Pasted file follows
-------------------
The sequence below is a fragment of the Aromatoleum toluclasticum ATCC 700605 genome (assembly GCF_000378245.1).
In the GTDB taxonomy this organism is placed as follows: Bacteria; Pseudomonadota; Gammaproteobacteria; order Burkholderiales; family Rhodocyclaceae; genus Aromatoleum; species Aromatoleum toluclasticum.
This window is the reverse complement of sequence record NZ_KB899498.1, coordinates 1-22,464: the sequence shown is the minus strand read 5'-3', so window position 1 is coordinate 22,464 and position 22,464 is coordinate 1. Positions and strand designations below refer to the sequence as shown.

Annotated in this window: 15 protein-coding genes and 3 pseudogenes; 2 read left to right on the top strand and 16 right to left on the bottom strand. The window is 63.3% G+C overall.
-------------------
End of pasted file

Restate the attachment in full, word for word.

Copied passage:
The sequence below is a fragment of the Aromatoleum toluclasticum ATCC 700605 genome (assembly GCF_000378245.1).
In the GTDB taxonomy this organism is placed as follows: Bacteria; Pseudomonadota; Gammaproteobacteria; order Burkholderiales; family Rhodocyclaceae; genus Aromatoleum; species Aromatoleum toluclasticum.
This window is the reverse complement of sequence record NZ_KB899498.1, coordinates 1-22,464: the sequence shown is the minus strand read 5'-3', so window position 1 is coordinate 22,464 and position 22,464 is coordinate 1. Positions and strand designations below refer to the sequence as shown.

Annotated in this window: 15 protein-coding genes and 3 pseudogenes; 2 read left to right on the top strand and 16 right to left on the bottom strand. The window is 63.3% G+C overall.